Trump urged to protect religious liberty

Posted March 3, 2017 at 12:00 am

WASHINGTON – (CNS) Catholic Church leaders in a Feb. 16 statement said they were encouraged that President Donald Trump may be considering an executive order to protect religious freedom and said they would be grateful if he would move forward with the pledge that his administration would “do everything in its power to defend and protect religious liberty.”

“As Christians, our goal is to live and serve others as the Gospel asks. President Trump can ensure that we are not forced from the public square,” said the statement from committee chairs of the U.S. Conference of Catholic Bishops.The statement was jointly issued by: New York Cardinal Timothy M. Dolan, chairman of the Committee on Pro-Life Activities; Philadelphia Archbishop Charles J. Chaput, chairman of the Committee on Laity, Marriage, Family Life and Youth; Baltimore Archbishop William E. Lori,

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    Catholics’ postelection to-do list: work for unity, healing

    WASHINGTON (CNS) – All the distrust, vitriol and rancor stirred up during the 2016 presidential election campaign did not go away when votes were tallied.

    The Nov. 8 election’s outcome prompting dozens of protests across the country.

    Political leaders, including Hillary Clinton, President-elect Donald Trump and President Barack Obama, acknowledged the disunity and urged people after the election to try to work together.

    Catholic leaders have been making similar pleas, not only for

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    California continues to force health plans to cover elective abortions

    WASHINGTON – On June 21, the U.S. Department of Health and Human Services (HHS) declared that the California Department of Managed Health Care can continue to force all health plans under its jurisdiction to cover elective abortions. The U.S. Conference of Catholic Bishops (USCCB) is calling for an immediate federal legislative remedy.

    “It is shocking that HHS has allowed the State of California to force all employers even churches to fund and facilitate elective abortions in their health insurance plans. Even those

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    House bill would protect religious freedom at federal level

    WASHINGTON (CNS) – The House Oversight and Government Reform Committee July 12 held a hearing on the First Amendment Defense Act, a bill two U.S archbishops said would provide “a measure of protection for religious freedom at the federal level.”

    The legislation was introduced June 17 by Rep. Raul Labrador, R-Idaho. The same day Sen. Mike Lee, R-Utah, introduced the measure as S. 1598 in the Senate.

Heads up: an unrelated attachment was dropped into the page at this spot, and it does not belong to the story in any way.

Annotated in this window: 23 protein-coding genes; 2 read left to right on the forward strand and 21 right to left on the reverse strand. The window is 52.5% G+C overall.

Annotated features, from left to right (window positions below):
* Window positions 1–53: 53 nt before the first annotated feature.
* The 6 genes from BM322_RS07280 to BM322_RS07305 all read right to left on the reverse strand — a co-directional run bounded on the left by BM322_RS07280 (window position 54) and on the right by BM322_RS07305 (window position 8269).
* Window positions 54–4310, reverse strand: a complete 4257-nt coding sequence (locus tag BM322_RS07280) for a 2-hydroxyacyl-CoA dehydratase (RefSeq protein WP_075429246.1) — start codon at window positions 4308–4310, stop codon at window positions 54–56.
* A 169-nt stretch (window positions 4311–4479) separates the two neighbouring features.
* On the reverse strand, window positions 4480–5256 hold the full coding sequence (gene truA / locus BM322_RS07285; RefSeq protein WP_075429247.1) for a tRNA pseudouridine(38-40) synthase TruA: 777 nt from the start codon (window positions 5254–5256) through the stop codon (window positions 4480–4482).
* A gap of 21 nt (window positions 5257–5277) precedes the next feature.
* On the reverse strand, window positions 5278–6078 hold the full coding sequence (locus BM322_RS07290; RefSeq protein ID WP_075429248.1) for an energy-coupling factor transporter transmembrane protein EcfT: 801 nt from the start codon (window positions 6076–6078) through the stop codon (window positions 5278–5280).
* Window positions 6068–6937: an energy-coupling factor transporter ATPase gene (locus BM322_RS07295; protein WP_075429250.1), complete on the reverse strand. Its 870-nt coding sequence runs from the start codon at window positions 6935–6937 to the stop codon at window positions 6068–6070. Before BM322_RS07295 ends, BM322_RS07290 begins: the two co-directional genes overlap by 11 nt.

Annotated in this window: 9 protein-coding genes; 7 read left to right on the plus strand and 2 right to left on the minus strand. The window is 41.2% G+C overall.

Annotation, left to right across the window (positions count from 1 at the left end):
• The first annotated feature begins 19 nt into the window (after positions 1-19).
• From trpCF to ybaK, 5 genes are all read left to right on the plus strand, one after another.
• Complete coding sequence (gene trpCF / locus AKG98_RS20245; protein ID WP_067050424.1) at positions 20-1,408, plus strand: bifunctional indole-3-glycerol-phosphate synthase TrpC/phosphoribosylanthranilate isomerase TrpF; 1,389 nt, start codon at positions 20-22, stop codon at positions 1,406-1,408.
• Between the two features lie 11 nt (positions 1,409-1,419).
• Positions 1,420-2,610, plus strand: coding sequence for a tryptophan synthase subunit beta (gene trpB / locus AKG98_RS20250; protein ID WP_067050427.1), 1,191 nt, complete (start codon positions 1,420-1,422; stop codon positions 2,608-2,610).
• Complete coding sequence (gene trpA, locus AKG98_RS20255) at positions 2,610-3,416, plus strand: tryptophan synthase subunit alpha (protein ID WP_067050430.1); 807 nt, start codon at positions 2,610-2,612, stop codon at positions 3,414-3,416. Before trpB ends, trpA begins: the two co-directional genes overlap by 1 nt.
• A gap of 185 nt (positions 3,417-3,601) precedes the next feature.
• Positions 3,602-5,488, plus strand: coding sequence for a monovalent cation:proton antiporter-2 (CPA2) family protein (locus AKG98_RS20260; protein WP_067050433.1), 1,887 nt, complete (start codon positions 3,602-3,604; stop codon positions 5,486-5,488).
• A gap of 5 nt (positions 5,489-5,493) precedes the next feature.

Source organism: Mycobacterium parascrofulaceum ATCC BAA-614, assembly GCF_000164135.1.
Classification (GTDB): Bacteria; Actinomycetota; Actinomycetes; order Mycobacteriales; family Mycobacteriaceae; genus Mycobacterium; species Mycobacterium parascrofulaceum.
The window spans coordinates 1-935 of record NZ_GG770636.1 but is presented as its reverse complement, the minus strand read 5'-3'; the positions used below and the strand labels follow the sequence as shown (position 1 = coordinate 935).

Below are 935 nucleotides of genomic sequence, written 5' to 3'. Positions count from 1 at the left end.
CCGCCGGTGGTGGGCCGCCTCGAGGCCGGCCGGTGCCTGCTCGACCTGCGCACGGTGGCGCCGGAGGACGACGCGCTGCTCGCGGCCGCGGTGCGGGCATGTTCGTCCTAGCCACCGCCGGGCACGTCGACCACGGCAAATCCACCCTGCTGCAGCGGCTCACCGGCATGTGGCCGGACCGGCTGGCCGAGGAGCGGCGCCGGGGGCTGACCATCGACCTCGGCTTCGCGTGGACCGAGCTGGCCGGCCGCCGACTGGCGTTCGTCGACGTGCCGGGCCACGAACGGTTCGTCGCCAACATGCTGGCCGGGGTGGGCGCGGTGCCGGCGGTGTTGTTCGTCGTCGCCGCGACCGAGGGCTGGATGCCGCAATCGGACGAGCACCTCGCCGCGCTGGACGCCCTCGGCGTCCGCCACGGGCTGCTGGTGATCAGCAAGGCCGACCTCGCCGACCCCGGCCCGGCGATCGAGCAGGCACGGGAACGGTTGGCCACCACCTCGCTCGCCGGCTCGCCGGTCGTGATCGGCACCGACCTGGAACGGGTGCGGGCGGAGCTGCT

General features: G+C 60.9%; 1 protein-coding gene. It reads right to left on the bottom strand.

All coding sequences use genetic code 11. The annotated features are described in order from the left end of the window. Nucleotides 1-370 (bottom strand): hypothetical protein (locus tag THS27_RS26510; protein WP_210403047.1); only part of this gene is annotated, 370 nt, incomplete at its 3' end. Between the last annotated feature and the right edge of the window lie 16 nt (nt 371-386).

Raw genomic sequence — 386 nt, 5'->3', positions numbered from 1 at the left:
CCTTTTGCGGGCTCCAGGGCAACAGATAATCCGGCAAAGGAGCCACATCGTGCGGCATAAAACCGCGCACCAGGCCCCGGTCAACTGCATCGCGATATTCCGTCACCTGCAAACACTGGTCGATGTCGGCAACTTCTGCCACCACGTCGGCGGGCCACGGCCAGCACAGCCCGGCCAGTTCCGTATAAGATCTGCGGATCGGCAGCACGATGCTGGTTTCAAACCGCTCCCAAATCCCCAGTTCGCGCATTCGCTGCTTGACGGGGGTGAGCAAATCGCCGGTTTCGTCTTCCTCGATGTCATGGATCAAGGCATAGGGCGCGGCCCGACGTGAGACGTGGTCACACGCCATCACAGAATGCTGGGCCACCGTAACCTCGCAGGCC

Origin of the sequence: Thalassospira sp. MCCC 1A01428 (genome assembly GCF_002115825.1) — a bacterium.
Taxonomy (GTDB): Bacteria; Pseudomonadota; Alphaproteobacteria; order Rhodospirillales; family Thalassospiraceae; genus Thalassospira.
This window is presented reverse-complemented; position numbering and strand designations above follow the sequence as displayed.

The day of the hearing Archbishop Salvatore J. Cordileone of San Francisco and Archbishop William

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    Antonin Scalia, Supreme Court justice, dies

    WASHINGTON (CNS) – Supreme Court Justice Antonin Scalia, the longest-serving justice on the Supreme Court, died of apparent natural causes at a resort in West Texas Feb. 13. He was 79.

    Scalia, a Catholic, was appointed in 1986 by President Ronald Reagan. Five of the remaining eight justices also are Catholic.

    In a statement, Texas Gov. Greg Abbott called Scalia “a man of God, a patriot and an unwavering defender of the written

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    USCCB files amicus brief on behalf of Little Sisters of the Poor

    WASHINGTON (CNS) – The general counsel for the U.S. Conference of Catholic Bishops filed an amicus brief with the U.S. Supreme Court in support of the Little Sisters of the Poor, who have asked the court for relief from being forced to comply with the federal contraceptive mandate.

    The brief was filed Jan. 8 in the Zubik v. Burwell case, which the court will hear this year. The case will determine whether the Little Sisters of the Poor and other ministries can be forced to comply with

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    Court rules Fla.’s death penalty system unconstitutional

    WASHINGTON (CNS) – The U.S. Supreme Court Jan. 12 said the state of Florida’s death penalty system is unconstitutional because it allows judges, rather than juries, to determine whether a convicted criminal should get a death sentence.

    Michael B. Sheedy, executive director of the Florida Conference of Catholic Bishops in Tallahassee, said the conference was “pleased this decision was issued so promptly” on what was the first day of Florida’s 2016 legislative session.

    “This should compel the Legislature to address

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    Refugee crisis, mandates, same-sex marriage dominate 2015

    WEST PALM BEACH, Fla. (CNS) – The explosive global refugee crisis and Pope Francis visit to the United States that included an historic address to Congress were perhaps the top news stories of 2015 affecting the Catholic community but same-sex marriage and the continued debate over healthcare mandates also were debate-sparking issues.

    Several of those issues appear destined to dominate domestic and foreign politics for years to come even at a time when Pope Francis has been calling for a compassionate world response.

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    San Bernardino bishop urges prayers for unity, healing after shootings

    SAN BERNARDINO, Calif. (CNS) – San Bernardino Bishop Gerald R. Barnes urged people to pray for unity and healing after the mass shooting in San Bernardino Dec. 2 that left 14 people dead and 17 others wounded.

    “For those who lost their lives, we pray for their eternal rest and God’s strength to their loved ones left behind; for those who are wounded, we pray for their health and healing,” he said.

    In a Dec. 2 statement, the bishop called

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    Catholic-Lutheran document sums up agreements, maps steps to full unity